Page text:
Video Game Digital Products Subject to Tax

Effective July 1, 2015, video game digital products are subject to sales and use tax.50 "Video game digital product" means the right to access and use computer software that facilitates human interaction with a user interface to generate visual feedback for amusement purposes, when possession of the computer software is maintained by the seller or a third party, regardless of whether the charge for the service is on a per use, per user, per license, subscription or some other basis.51

Commentary

This legislation is significant and contains a variety of nexus and apportionment provisions. Tennessee is the latest state to adopt a bright-line presence test that may be used to determine nexus for purposes of a corporate tax in lieu of physical presence.52 The new bright-line presence test in the Tennessee statutes is similar to the Multistate Tax Commission's factor presence nexus standard model statute that was approved in 2002. This standard has been approved in administrative decisions in Ohio53 and Washington,54 but still has not been considered by higher-level courts. Interestingly, special provisions apply to foreign corporations, and the determination of whether such corporations have effectively connected income for federal income tax purposes takes on added importance for Tennessee. To the extent that such corporations ultimately have excise or franchise tax nexus in Tennessee, the lack of an ability to include all of their worldwide property, payroll and receipts in their apportionment factor denominators could unexpectedly raise their overall apportionment factor percentages and increase potential excise and franchise tax liability. Also, click-through nexus has been adopted for sales and use tax purposes. Under these nexus provisions, out-of-state taxpayers may suddenly have a new tax obligation to Tennessee. Note that the bright-line nexus provisions are effective for tax years beginning on or after January 1, 2016, but most of the other excise and franchise tax provisions are effective for tax years beginning on or after July 1, 2016.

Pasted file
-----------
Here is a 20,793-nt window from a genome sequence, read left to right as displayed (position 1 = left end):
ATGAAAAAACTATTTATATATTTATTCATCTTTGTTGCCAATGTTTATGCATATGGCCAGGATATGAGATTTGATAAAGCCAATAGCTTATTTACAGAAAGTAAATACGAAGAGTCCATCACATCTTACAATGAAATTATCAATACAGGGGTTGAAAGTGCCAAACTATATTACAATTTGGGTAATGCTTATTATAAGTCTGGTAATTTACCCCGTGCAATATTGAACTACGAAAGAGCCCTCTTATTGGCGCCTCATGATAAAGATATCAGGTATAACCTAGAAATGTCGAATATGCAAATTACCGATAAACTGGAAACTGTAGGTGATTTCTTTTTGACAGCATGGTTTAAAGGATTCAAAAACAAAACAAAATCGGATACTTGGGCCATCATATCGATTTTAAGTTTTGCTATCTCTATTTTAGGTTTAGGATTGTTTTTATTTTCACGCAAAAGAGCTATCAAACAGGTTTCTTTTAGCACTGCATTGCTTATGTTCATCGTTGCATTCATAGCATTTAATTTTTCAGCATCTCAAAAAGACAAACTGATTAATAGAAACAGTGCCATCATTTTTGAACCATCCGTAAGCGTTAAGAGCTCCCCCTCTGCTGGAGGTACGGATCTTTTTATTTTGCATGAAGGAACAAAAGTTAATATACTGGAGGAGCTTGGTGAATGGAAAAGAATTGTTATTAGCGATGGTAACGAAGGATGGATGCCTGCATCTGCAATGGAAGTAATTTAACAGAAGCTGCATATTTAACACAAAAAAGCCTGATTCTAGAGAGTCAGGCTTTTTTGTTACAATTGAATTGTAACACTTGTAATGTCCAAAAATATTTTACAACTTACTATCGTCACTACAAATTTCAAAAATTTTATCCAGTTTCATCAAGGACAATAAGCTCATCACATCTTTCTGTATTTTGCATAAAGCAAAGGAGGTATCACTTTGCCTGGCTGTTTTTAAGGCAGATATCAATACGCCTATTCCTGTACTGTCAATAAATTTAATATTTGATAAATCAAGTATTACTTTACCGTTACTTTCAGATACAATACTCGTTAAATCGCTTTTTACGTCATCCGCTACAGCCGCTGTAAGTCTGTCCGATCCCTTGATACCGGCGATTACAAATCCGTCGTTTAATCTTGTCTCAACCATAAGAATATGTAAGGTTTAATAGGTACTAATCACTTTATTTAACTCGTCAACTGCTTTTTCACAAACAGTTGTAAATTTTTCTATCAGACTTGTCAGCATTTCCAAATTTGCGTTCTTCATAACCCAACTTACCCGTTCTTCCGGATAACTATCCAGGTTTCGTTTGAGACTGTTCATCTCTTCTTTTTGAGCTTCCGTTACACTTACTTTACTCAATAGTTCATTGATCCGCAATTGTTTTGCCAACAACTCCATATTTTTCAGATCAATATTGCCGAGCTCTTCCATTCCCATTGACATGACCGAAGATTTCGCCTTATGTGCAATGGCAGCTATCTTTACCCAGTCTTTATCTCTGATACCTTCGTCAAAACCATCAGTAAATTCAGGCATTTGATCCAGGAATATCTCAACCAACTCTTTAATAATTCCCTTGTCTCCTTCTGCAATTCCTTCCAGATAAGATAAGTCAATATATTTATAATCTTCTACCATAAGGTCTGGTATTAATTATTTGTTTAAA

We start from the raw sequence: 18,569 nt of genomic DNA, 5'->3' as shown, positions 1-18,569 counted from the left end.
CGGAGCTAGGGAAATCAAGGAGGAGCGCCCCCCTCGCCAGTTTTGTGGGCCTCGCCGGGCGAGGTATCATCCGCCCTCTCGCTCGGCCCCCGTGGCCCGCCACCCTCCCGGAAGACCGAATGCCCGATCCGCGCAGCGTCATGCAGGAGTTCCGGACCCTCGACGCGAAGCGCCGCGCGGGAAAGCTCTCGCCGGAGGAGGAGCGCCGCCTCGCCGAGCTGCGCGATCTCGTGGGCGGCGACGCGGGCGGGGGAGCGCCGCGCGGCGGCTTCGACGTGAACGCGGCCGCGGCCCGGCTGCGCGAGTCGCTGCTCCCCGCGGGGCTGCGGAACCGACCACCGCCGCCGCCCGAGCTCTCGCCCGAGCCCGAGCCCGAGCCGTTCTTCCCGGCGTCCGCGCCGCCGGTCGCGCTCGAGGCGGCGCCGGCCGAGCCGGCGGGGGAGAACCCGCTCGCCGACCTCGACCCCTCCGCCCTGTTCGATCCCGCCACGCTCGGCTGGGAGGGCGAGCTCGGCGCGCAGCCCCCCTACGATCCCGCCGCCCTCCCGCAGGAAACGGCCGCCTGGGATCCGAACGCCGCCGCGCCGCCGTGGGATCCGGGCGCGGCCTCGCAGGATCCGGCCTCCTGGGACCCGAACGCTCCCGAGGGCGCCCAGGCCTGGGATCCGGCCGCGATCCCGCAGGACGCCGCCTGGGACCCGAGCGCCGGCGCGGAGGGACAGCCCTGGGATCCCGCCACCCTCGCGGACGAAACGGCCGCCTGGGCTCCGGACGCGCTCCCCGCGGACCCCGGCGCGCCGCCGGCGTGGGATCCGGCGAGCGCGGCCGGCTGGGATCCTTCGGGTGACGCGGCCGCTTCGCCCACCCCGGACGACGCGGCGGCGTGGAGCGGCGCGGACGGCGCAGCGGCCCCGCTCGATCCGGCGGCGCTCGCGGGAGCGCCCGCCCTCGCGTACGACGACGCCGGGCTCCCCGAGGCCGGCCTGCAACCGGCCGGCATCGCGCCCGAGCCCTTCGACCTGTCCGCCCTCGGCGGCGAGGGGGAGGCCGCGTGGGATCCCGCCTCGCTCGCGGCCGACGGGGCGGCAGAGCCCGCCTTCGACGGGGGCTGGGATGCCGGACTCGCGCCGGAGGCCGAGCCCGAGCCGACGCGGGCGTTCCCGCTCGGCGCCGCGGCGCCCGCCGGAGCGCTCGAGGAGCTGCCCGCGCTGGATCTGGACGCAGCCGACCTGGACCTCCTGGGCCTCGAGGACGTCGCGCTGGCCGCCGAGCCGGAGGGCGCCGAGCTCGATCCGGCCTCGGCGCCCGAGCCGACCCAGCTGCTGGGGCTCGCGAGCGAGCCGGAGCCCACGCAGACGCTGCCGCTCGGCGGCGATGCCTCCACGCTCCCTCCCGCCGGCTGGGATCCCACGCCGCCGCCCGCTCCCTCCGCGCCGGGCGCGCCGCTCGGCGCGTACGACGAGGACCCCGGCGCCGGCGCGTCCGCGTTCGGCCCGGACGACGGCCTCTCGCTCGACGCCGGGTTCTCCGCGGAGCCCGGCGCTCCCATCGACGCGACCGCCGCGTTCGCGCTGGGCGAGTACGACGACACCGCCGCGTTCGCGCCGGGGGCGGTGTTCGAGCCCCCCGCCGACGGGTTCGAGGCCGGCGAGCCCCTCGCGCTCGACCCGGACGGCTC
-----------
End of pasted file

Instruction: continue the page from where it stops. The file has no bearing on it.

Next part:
The legislation also includes important income apportionment provisions. Tennessee is the latest state to follow the trend of adopting market-based sourcing for sales other than sales of tangible personal property.55 This is particularly interesting because the Revenue Commissioner has been issuing variances requiring the use of market-based sourcing rather than the statutory COP method.56 Thus, the Commissioner seemed to have unofficially adopted market-based sourcing for certain types of taxpayers. This legislation clarifies that Tennessee is a market-based sourcing state. The Tennessee market-based sourcing provisions differ from the statutes in other states because they allow taxpayers to elect to use the COP method if it results in a higher apportionment factor than market-based sourcing. Also, the double-weighted sales factor is changing to a triple-weighted sales factor. Some of the apportionment provisions such as the sourcing for certain telecommunications companies and the election for taxpayers with large distribution sales in the state appear to be incentives targeted at a very limited number of taxpayers.